• what will the booth babes do now that they no longer have jobs?
    I think we should start the "One Booth Babe For Every Gamer" initiative!
  • "Even though E3 was more strict this past May in keeping some unnecessary people out, there were still a ton of people that showed up that had no business attending the show (you know who you are)."

    That hurts a lot coming from this guy: http://www.firingsquad.com/authors/author_profile. asp/44 [firingsquad.com]

    While I understand that E3 is a trade event, I think there's something to be said for "the masses" being allowed in. We're the people who buy the games they're peddling, and for that matter support the press who c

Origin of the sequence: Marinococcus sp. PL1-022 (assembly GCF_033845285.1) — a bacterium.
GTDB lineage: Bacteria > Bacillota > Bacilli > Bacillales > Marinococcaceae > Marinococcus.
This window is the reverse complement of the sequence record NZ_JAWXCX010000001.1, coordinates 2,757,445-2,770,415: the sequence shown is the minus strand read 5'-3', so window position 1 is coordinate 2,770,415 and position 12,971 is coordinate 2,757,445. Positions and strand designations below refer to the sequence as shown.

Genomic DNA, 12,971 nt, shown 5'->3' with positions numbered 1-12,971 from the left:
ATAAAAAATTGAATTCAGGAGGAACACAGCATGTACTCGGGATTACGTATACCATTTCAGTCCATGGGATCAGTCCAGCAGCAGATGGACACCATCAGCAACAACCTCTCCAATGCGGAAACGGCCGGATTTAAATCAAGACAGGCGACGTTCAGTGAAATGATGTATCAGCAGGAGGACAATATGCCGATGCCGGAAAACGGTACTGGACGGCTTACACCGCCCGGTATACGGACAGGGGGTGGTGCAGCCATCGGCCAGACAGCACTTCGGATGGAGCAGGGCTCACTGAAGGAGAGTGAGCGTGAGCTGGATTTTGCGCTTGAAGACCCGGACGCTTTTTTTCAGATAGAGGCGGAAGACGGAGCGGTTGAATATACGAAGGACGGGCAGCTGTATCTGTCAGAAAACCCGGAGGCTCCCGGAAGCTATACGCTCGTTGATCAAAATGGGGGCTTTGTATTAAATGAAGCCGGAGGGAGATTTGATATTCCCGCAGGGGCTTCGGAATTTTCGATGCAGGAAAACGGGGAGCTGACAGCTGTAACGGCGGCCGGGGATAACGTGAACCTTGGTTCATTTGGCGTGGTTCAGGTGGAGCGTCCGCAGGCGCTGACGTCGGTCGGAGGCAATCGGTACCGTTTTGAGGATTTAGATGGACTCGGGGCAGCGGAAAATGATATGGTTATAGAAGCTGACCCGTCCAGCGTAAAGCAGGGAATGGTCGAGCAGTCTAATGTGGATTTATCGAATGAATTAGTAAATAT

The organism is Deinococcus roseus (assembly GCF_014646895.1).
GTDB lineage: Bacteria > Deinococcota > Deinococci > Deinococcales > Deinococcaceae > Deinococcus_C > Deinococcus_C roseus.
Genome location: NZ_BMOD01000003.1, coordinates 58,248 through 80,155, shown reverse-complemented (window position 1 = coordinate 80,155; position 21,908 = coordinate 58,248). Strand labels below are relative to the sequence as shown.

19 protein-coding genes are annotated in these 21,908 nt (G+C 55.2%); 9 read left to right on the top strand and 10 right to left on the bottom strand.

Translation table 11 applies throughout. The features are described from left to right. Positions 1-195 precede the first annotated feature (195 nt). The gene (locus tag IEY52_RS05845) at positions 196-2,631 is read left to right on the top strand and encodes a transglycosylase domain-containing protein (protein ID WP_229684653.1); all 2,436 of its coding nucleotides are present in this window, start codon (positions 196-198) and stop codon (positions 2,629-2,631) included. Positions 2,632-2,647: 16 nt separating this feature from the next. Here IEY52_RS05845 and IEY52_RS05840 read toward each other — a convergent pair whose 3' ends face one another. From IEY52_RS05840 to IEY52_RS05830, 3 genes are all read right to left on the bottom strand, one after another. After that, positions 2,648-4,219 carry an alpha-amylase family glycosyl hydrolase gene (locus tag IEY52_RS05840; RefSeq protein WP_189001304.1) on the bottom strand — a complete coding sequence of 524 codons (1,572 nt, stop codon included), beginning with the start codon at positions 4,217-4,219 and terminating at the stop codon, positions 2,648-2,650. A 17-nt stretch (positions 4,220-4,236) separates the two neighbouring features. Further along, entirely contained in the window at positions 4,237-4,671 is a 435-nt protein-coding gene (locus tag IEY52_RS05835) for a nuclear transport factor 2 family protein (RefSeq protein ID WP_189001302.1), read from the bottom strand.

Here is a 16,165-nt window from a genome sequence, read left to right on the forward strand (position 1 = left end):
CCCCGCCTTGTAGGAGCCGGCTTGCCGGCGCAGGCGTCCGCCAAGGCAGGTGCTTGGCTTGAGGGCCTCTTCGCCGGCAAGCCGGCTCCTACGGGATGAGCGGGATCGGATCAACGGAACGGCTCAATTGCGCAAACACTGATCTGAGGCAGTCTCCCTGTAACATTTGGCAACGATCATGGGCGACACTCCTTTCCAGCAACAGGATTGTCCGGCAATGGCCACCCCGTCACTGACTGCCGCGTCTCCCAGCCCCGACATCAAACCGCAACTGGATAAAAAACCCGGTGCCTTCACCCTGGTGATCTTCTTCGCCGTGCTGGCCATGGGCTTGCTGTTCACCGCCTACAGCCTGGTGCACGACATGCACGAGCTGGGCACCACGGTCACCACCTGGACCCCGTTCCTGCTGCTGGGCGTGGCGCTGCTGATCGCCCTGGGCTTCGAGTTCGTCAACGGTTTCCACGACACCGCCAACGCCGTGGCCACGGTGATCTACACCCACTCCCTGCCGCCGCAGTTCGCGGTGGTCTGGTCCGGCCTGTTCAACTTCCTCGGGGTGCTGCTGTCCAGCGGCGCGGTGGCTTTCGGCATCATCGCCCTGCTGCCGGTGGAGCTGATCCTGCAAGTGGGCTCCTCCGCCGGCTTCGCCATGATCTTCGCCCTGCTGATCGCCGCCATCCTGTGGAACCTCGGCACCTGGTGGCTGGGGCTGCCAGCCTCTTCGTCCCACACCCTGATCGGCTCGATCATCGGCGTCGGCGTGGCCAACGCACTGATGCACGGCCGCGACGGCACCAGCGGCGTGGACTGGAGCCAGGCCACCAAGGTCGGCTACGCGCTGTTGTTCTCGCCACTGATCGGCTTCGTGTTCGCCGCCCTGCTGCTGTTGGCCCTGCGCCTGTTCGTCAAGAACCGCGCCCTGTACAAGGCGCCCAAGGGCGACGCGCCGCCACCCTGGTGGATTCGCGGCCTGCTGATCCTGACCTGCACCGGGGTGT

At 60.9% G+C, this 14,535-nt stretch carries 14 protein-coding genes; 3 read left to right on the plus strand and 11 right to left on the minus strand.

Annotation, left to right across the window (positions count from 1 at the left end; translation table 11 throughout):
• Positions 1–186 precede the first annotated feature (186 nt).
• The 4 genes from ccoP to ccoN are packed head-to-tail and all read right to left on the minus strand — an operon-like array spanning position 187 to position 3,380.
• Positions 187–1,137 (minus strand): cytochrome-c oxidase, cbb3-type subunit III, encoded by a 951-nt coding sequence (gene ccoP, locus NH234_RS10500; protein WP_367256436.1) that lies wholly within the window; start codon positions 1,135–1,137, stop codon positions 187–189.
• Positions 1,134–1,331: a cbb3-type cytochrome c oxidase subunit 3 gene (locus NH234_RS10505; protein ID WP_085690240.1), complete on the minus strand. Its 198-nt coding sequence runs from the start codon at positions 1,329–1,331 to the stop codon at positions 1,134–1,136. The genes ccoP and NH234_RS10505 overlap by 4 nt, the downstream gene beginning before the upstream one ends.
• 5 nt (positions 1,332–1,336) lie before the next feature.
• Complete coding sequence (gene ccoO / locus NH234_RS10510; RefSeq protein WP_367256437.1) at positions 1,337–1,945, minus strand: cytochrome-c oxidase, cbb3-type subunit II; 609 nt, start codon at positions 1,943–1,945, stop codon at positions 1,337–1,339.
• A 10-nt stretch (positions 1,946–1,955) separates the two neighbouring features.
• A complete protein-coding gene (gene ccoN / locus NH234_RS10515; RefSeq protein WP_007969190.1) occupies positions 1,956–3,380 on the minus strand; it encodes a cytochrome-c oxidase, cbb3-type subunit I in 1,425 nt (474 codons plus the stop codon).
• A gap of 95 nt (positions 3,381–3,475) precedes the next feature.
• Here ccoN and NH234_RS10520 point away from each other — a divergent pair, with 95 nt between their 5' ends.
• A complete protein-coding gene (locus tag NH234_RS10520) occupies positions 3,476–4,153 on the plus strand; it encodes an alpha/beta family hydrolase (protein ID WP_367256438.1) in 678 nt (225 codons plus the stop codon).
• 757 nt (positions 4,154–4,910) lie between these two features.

• I've watched a bunch of E3 keynotes that I found on Bittorrent and I found them mostly very informative. The Sony talks are by far the most professional as they have a technical slant whereas Nintendo and especially Microsoft are rah-rah sessions by marketing jerks. From what I've read about the "interactive" booth areas of E3 it sounds like it's pretty much a series of standing in long lines, unintentionally rubbing up against stinky fat people, playing alpha versions of immature software, and getting pr